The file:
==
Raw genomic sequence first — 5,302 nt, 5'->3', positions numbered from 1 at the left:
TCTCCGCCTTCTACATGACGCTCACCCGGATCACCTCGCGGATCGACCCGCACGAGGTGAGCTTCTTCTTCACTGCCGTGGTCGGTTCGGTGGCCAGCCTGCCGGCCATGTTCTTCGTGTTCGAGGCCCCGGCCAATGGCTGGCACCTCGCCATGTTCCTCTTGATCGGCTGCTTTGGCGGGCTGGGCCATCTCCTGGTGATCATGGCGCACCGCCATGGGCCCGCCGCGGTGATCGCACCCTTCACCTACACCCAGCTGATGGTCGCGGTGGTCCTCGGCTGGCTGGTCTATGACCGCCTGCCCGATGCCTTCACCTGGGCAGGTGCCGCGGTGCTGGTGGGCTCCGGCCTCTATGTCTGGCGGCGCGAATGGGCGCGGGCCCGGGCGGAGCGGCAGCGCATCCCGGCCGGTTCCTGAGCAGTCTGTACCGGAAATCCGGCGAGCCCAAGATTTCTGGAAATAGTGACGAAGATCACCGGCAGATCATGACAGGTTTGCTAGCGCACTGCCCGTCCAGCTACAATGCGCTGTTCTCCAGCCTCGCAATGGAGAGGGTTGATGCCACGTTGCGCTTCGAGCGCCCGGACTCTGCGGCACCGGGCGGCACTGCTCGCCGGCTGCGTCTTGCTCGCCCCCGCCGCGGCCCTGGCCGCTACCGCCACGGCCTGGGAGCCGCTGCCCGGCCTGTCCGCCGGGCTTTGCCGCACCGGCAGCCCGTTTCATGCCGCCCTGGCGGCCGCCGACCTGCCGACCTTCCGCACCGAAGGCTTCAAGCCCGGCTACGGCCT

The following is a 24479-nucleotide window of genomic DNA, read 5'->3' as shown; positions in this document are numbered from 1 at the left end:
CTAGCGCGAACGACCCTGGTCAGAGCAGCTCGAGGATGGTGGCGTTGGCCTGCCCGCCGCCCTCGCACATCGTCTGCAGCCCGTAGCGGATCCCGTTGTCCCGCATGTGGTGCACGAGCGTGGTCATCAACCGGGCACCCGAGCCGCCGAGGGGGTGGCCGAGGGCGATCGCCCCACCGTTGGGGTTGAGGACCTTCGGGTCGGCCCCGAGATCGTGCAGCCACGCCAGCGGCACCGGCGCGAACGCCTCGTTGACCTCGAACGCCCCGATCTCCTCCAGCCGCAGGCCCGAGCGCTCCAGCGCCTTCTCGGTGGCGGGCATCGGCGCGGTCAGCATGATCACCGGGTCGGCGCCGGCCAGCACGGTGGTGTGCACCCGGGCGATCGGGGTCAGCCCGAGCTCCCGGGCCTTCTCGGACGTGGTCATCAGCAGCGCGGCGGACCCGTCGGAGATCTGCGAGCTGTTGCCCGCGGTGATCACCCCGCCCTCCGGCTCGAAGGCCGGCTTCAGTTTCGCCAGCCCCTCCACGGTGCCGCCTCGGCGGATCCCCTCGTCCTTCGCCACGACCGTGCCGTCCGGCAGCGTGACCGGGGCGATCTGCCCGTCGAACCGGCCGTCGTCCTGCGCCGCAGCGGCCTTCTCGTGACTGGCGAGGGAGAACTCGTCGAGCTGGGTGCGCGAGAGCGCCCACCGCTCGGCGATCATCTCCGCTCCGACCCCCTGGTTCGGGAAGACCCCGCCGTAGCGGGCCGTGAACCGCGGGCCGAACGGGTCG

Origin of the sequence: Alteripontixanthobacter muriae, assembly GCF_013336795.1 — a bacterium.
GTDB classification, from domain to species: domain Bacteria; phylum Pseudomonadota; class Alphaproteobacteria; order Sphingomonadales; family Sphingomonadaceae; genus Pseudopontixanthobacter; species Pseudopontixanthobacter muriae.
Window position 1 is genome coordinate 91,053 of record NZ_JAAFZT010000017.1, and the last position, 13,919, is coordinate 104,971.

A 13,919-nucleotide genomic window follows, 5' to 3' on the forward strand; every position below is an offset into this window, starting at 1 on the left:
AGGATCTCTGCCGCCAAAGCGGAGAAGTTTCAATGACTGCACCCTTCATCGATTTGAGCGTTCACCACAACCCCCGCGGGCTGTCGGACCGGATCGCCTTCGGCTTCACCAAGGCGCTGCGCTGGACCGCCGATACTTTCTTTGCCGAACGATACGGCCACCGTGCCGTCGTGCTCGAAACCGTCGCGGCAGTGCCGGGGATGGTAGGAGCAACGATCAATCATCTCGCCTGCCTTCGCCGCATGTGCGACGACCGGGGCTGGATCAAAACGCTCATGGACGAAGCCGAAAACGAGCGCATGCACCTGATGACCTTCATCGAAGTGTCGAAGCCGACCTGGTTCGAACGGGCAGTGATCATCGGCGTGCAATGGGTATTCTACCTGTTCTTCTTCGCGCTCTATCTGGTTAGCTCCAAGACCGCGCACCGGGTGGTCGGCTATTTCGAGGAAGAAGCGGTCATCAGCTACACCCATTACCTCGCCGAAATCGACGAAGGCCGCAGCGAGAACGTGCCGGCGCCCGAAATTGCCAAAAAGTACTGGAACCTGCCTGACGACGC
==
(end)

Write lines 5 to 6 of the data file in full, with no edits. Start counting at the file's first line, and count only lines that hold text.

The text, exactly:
Origin of the sequence: Alteripontixanthobacter muriae, assembly GCF_013336795.1 — a bacterium.
GTDB classification, from domain to species: domain Bacteria; phylum Pseudomonadota; class Alphaproteobacteria; order Sphingomonadales; family Sphingomonadaceae; genus Pseudopontixanthobacter; species Pseudopontixanthobacter muriae.